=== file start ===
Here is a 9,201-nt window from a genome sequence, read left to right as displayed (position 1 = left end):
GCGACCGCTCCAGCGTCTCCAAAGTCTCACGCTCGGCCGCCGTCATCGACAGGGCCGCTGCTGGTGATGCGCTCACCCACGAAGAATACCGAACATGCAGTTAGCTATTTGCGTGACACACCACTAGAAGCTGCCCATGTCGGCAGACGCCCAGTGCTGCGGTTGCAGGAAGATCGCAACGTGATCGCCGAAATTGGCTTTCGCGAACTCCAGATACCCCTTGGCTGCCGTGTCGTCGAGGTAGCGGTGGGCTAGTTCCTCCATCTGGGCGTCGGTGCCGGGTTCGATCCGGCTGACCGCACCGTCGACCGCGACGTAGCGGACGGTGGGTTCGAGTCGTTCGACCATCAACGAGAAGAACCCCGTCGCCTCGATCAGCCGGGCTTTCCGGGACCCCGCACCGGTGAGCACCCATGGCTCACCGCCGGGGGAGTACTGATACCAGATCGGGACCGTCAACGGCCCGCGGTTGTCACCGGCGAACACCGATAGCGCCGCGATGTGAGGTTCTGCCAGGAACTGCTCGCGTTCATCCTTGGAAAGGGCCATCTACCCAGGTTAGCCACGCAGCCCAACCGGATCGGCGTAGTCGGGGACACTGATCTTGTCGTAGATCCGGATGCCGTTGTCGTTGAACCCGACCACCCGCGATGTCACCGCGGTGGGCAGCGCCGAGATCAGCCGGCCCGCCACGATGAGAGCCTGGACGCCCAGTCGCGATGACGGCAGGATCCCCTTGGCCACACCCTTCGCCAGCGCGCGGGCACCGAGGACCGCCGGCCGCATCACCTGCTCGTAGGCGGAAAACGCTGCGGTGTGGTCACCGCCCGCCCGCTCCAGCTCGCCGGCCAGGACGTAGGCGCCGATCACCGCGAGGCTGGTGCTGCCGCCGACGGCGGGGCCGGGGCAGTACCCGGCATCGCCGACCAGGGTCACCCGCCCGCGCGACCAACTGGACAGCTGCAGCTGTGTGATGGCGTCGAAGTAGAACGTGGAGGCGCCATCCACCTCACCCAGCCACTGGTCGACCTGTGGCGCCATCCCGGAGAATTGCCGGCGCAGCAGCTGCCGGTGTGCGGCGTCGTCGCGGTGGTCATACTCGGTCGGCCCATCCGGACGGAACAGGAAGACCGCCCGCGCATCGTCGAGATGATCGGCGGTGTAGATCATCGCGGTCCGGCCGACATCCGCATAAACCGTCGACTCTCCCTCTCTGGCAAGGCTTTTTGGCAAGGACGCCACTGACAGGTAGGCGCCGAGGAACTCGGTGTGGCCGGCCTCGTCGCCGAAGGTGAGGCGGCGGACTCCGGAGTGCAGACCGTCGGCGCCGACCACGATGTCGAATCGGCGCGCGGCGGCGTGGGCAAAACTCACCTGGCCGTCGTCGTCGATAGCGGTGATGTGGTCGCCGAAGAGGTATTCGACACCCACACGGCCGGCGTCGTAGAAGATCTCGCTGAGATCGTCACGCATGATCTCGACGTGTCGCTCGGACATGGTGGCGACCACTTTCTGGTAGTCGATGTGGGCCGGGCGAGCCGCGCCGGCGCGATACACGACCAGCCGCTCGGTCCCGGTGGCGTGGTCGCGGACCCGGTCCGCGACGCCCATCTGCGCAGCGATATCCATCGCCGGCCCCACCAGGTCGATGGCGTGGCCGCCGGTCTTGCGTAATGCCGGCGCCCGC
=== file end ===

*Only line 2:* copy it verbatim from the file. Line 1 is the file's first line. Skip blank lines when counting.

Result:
GCGACCGCTCCAGCGTCTCCAAAGTCTCACGCTCGGCCGCCGTCATCGACAGGGCCGCTGCTGGTGATGCGCTCACCCACGAAGAATACCGAACATGCAGTTAGCTATTTGCGTGACACACCACTAGAAGCTGCCCATGTCGGCAGACGCCCAGTGCTGCGGTTGCAGGAAGATCGCAACGTGATCGCCGAAATTGGCTTTCGCGAACTCCAGATACCCCTTGGCTGCCGTGTCGTCGAGGTAGCGGTGGGCTAGTTCCTCCATCTGGGCGTCGGTGCCGGGTTCGATCCGGCTGACCGCACCGTCGACCGCGACGTAGCGGACGGTGGGTTCGAGTCGTTCGACCATCAACGAGAAGAACCCCGTCGCCTCGATCAGCCGGGCTTTCCGGGACCCCGCACCGGTGAGCACCCATGGCTCACCGCCGGGGGAGTACTGATACCAGATCGGGACCGTCAACGGCCCGCGGTTGTCACCGGCGAACACCGATAGCGCCGCGATGTGAGGTTCTGCCAGGAACTGCTCGCGTTCATCCTTGGAAAGGGCCATCTACCCAGGTTAGCCACGCAGCCCAACCGGATCGGCGTAGTCGGGGACACTGATCTTGTCGTAGATCCGGATGCCGTTGTCGTTGAACCCGACCACCCGCGATGTCACCGCGGTGGGCAGCGCCGAGATCAGCCGGCCCGCCACGATGAGAGCCTGGACGCCCAGTCGCGATGACGGCAGGATCCCCTTGGCCACACCCTTCGCCAGCGCGCGGGCACCGAGGACCGCCGGCCGCATCACCTGCTCGTAGGCGGAAAACGCTGCGGTGTGGTCACCGCCCGCCCGCTCCAGCTCGCCGGCCAGGACGTAGGCGCCGATCACCGCGAGGCTGGTGCTGCCGCCGACGGCGGGGCCGGGGCAGTACCCGGCATCGCCGACCAGGGTCACCCGCCCGCGCGACCAACTGGACAGCTGCAGCTGTGTGATGGCGTCGAAGTAGAACGTGGAGGCGCCATCCACCTCACCCAGCCACTGGTCGACCTGTGGCGCCATCCCGGAGAATTGCCGGCGCAGCAGCTGCCGGTGTGCGGCGTCGTCGCGGTGGTCATACTCGGTCGGCCCATCCGGACGGAACAGGAAGACCGCCCGCGCATCGTCGAGATGATCGGCGGTGTAGATCATCGCGGTCCGGCCGACATCCGCATAAACCGTCGACTCTCCCTCTCTGGCAAGGCTTTTTGGCAAGGACGCCACTGACAGGTAGGCGCCGAGGAACTCGGTGTGGCCGGCCTCGTCGCCGAAGGTGAGGCGGCGGACTCCGGAGTGCAGACCGTCGGCGCCGACCACGATGTCGAATCGGCGCGCGGCGGCGTGGGCAAAACTCACCTGGCCGTCGTCGTCGATAGCGGTGATGTGGTCGCCGAAGAGGTATTCGACACCCACACGGCCGGCGTCGTAGAAGATCTCGCTGAGATCGTCACGCATGATCTCGACGTGTCGCTCGGACATGGTGGCGACCACTTTCTGGTAGTCGATGTGGGCCGGGCGAGCCGCGCCGGCGCGATACACGACCAGCCGCTCGGTCCCGGTGGCGTGGTCGCGGACCCGGTCCGCGACGCCCATCTGCGCAGCGATATCCATCGCCGGCCCCACCAGGTCGATGGCGTGGCCGCCGGTCTTGCGTAATGCCGGCGCCCGC